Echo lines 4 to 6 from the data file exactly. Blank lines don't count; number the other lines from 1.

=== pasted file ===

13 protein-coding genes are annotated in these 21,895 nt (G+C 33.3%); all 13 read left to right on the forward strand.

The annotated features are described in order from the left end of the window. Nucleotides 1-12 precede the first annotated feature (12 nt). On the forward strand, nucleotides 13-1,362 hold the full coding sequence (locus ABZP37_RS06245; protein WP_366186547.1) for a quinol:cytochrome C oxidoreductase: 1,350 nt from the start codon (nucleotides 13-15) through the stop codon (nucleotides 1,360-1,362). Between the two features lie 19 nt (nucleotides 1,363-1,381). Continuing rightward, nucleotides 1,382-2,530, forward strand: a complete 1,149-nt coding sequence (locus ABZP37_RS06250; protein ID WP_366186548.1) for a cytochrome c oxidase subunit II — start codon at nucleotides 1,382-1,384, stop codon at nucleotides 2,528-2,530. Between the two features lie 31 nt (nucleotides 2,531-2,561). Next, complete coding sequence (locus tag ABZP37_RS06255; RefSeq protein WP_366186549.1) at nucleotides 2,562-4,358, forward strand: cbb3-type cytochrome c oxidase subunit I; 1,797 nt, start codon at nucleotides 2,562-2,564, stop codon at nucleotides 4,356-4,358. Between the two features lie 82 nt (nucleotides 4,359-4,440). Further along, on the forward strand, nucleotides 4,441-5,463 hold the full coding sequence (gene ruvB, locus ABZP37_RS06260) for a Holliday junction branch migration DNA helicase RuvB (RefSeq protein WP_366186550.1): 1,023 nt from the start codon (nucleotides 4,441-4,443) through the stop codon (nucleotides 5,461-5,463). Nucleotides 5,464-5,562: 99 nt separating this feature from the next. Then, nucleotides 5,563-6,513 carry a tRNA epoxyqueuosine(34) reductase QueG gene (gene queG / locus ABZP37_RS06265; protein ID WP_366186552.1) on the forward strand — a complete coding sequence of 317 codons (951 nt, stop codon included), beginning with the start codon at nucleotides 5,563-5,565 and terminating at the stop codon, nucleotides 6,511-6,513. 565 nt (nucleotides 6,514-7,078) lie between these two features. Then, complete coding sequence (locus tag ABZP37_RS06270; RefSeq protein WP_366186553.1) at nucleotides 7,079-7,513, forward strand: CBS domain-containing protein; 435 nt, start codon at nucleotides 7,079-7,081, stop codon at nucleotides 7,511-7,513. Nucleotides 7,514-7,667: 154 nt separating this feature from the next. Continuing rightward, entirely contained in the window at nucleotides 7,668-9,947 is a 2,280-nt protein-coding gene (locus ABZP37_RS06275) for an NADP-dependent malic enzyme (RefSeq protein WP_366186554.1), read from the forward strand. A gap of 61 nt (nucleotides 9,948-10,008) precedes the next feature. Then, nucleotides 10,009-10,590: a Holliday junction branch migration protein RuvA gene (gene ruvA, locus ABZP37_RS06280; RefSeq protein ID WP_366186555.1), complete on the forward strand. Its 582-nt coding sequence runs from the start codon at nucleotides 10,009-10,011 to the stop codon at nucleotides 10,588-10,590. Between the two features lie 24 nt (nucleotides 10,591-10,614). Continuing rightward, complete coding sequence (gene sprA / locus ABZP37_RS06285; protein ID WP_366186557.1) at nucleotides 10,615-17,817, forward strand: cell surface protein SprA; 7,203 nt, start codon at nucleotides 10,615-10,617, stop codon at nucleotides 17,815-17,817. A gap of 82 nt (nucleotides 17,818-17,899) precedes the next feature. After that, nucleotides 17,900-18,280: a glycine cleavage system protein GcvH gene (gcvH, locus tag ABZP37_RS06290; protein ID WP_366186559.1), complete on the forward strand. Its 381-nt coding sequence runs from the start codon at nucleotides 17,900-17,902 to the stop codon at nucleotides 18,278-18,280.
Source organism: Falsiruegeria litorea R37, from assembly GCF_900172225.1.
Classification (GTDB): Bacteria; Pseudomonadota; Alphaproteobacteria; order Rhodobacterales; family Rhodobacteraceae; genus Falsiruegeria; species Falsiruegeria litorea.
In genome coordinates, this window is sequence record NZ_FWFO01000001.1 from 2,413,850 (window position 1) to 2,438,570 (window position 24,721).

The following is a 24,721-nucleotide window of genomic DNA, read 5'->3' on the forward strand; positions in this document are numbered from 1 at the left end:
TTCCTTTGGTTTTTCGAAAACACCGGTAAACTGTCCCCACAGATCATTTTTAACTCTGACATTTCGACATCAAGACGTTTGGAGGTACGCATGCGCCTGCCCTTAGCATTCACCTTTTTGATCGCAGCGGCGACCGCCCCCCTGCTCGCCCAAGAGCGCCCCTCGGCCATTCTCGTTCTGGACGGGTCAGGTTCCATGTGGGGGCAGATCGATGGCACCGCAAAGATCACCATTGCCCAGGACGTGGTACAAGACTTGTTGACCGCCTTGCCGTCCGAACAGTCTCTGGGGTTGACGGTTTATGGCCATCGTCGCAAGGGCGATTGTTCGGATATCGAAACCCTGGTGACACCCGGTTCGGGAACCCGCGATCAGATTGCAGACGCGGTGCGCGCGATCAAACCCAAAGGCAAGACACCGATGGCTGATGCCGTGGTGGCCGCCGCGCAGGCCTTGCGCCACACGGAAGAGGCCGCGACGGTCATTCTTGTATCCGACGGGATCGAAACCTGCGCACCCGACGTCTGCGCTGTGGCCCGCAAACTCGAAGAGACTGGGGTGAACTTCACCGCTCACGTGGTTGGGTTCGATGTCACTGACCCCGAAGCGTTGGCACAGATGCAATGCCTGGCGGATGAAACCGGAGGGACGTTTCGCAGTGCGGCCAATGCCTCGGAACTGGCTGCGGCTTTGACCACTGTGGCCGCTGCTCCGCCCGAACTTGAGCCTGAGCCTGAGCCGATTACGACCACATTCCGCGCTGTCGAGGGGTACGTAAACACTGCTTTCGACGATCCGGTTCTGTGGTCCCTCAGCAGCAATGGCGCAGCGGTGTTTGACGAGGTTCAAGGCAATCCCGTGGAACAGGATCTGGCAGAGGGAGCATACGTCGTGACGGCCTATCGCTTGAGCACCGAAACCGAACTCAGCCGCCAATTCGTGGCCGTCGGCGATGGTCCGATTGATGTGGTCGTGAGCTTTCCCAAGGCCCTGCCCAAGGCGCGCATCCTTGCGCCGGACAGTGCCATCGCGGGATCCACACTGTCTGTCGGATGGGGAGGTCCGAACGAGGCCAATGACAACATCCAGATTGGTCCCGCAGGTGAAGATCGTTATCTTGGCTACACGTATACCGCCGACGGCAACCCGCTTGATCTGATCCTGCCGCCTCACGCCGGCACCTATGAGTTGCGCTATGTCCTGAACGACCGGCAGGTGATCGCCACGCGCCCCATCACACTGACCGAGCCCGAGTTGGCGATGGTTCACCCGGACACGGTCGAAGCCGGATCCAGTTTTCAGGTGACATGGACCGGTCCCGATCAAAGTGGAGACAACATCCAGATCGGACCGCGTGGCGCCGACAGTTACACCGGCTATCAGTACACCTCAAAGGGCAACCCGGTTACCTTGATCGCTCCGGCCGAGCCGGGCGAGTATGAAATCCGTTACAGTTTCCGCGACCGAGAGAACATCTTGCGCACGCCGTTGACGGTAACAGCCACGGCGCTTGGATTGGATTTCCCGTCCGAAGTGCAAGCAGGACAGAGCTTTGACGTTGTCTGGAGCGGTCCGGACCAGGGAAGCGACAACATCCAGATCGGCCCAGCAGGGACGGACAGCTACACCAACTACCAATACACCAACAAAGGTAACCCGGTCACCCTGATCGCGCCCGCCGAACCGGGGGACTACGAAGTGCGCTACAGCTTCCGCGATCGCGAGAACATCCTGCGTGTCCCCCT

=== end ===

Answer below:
Classification (GTDB): Bacteria; Pseudomonadota; Alphaproteobacteria; order Rhodobacterales; family Rhodobacteraceae; genus Falsiruegeria; species Falsiruegeria litorea.
In genome coordinates, this window is sequence record NZ_FWFO01000001.1 from 2,413,850 (window position 1) to 2,438,570 (window position 24,721).

The following is a 24,721-nucleotide window of genomic DNA, read 5'->3' on the forward strand; positions in this document are numbered from 1 at the left end: